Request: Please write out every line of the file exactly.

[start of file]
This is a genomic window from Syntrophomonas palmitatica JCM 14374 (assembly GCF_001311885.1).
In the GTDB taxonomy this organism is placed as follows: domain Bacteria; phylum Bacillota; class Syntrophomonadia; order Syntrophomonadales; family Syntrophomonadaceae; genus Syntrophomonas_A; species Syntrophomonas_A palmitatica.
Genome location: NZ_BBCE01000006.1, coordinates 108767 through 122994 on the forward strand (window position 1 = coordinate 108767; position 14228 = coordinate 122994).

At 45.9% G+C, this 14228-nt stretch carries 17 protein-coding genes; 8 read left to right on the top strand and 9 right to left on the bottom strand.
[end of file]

This is a genomic window from Syntrophomonas palmitatica JCM 14374 (assembly GCF_001311885.1).
In the GTDB taxonomy this organism is placed as follows: domain Bacteria; phylum Bacillota; class Syntrophomonadia; order Syntrophomonadales; family Syntrophomonadaceae; genus Syntrophomonas_A; species Syntrophomonas_A palmitatica.
Genome location: NZ_BBCE01000006.1, coordinates 108767 through 122994 on the forward strand (window position 1 = coordinate 108767; position 14228 = coordinate 122994).

At 45.9% G+C, this 14228-nt stretch carries 17 protein-coding genes; 8 read left to right on the top strand and 9 right to left on the bottom strand.